This bank had a nice run in 1999-2002. They leveraged their excess capital by growing their branck network and buying back their stock in an aggressive way. Their earnings grew at a very respectable rate. Asset quality was pristine. But that is all in the past now. They are caught in a squeeze of unusually low interest rates which is causing big problems for their margins. It seems as if they tried to shop the bank and didn't get offers that made them want to sell. So now they hope to hang on until the interest rate conundrum works itself out and then they can sell at a price that puts the executive's options " in the money" big time. Until then , the shareholders must sit and wait, and wait, and wait. I know I sound like a broken record BUT these guys are getting paid "obscene" compensation packages to wait; so why should we expect a sale anytime soon????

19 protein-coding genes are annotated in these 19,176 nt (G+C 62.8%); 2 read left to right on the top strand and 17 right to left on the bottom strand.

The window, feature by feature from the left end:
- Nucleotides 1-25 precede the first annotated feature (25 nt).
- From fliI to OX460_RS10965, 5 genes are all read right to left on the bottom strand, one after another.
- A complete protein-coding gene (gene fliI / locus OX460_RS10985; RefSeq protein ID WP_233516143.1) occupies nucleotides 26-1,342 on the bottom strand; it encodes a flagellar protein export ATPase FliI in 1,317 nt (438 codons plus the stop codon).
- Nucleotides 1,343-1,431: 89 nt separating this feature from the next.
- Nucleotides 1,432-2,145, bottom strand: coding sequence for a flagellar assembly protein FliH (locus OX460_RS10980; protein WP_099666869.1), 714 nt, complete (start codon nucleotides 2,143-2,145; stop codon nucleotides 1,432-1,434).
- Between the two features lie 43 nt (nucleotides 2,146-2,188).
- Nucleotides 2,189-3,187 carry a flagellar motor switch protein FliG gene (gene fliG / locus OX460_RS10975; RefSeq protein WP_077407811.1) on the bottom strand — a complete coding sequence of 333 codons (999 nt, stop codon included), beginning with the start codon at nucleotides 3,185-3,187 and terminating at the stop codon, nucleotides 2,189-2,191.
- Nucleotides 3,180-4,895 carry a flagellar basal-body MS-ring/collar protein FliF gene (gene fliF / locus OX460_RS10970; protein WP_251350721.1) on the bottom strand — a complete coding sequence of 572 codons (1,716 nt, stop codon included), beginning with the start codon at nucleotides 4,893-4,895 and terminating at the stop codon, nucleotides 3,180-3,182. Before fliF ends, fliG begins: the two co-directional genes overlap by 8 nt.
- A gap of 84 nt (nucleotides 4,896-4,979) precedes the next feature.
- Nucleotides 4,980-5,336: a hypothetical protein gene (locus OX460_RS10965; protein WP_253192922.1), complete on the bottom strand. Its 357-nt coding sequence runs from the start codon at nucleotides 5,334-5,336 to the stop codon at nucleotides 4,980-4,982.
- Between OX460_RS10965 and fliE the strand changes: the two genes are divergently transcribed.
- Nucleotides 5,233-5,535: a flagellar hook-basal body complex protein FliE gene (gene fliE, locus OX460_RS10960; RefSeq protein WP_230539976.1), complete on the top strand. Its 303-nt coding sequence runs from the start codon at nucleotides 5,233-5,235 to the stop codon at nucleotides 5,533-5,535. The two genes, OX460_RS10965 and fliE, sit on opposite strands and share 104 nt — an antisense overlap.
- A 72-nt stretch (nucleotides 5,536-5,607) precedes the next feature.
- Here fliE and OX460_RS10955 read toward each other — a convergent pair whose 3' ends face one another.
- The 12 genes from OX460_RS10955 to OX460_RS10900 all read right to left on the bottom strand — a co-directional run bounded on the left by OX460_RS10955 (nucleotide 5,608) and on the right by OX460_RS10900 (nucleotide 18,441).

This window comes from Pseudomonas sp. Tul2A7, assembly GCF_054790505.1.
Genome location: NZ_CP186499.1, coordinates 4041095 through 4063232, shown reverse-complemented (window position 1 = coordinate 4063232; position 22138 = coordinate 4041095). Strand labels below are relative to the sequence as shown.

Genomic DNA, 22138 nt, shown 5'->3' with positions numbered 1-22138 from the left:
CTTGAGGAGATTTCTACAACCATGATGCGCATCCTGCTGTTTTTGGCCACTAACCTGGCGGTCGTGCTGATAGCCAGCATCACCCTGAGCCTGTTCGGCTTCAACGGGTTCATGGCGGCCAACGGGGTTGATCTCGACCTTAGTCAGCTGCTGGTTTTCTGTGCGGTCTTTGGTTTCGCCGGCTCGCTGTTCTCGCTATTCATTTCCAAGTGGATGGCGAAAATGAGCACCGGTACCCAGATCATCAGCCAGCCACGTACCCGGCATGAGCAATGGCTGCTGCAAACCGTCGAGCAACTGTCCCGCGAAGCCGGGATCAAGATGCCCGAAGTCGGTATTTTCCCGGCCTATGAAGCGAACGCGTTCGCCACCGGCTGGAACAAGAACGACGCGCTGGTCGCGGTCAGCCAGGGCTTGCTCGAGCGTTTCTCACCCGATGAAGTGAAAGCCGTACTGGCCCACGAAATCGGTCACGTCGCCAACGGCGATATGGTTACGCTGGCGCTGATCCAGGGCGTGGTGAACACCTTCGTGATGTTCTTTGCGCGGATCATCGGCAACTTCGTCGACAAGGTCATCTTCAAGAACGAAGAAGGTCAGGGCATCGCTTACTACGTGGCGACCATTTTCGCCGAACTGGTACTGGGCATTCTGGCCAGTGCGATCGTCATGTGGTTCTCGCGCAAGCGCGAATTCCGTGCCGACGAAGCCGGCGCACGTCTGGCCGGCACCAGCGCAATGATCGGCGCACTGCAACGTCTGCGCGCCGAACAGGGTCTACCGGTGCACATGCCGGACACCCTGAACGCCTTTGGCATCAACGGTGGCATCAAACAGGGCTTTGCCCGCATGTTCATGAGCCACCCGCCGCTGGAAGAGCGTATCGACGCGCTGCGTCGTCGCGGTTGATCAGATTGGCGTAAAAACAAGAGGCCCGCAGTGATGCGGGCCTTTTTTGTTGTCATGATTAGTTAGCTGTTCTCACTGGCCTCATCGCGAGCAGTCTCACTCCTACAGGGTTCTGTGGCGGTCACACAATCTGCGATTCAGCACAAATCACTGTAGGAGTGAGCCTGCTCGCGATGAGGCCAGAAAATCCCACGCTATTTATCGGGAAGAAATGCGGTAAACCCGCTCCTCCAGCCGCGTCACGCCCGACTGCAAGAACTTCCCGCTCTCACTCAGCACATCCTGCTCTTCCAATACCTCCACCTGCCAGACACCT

You are all wrong. their options are well in the money already. its is good to be senior management. excessive contracts, high salaries, big bonuses, and a whole bunch of stock and options. life is good, but i smell a deal on the table.
Your comment that rsln options are "well in the money" are not quite accurate. 87% of outstanding options are at strike prices of $15 or higher. And based upon today's closing price, 37% of rsln's options are worthless ( with strike prices of $18.40 or higher). So you see the "mutual boys" at rsln have this little game of higher & higher salaries & cash bonuses & restricted stock grants to offset the fact they haven't been able to move this stock price up so that shareholders could enjoy some of the financial gains they bestow upon themselves.